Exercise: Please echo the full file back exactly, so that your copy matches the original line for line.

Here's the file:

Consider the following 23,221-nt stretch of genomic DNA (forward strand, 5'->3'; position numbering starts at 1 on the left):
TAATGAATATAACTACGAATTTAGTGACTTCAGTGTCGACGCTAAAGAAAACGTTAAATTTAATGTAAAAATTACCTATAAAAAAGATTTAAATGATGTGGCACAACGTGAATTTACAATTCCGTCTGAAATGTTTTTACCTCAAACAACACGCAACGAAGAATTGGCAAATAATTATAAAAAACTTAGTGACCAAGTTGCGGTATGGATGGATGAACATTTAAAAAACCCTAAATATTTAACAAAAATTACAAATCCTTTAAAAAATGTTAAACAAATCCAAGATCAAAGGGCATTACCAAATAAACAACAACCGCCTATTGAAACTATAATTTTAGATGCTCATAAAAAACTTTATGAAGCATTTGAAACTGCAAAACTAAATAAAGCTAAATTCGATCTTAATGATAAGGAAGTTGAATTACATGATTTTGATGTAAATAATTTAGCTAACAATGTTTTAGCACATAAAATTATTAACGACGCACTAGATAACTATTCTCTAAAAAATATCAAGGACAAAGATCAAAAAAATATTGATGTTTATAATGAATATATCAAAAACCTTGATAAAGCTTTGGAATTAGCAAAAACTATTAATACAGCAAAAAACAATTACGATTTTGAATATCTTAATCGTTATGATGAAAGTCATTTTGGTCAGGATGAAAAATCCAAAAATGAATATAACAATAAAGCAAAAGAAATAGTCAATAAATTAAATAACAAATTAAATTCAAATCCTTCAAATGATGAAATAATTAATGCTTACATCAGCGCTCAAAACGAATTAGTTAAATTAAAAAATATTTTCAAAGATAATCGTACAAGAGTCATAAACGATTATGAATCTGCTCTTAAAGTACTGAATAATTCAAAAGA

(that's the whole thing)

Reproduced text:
Consider the following 23,221-nt stretch of genomic DNA (forward strand, 5'->3'; position numbering starts at 1 on the left):
TAATGAATATAACTACGAATTTAGTGACTTCAGTGTCGACGCTAAAGAAAACGTTAAATTTAATGTAAAAATTACCTATAAAAAAGATTTAAATGATGTGGCACAACGTGAATTTACAATTCCGTCTGAAATGTTTTTACCTCAAACAACACGCAACGAAGAATTGGCAAATAATTATAAAAAACTTAGTGACCAAGTTGCGGTATGGATGGATGAACATTTAAAAAACCCTAAATATTTAACAAAAATTACAAATCCTTTAAAAAATGTTAAACAAATCCAAGATCAAAGGGCATTACCAAATAAACAACAACCGCCTATTGAAACTATAATTTTAGATGCTCATAAAAAACTTTATGAAGCATTTGAAACTGCAAAACTAAATAAAGCTAAATTCGATCTTAATGATAAGGAAGTTGAATTACATGATTTTGATGTAAATAATTTAGCTAACAATGTTTTAGCACATAAAATTATTAACGACGCACTAGATAACTATTCTCTAAAAAATATCAAGGACAAAGATCAAAAAAATATTGATGTTTATAATGAATATATCAAAAACCTTGATAAAGCTTTGGAATTAGCAAAAACTATTAATACAGCAAAAAACAATTACGATTTTGAATATCTTAATCGTTATGATGAAAGTCATTTTGGTCAGGATGAAAAATCCAAAAATGAATATAACAATAAAGCAAAAGAAATAGTCAATAAATTAAATAACAAATTAAATTCAAATCCTTCAAATGATGAAATAATTAATGCTTACATCAGCGCTCAAAACGAATTAGTTAAATTAAAAAATATTTTCAAAGATAATCGTACAAGAGTCATAAACGATTATGAATCTGCTCTTAAAGTACTGAATAATTCAAAAGA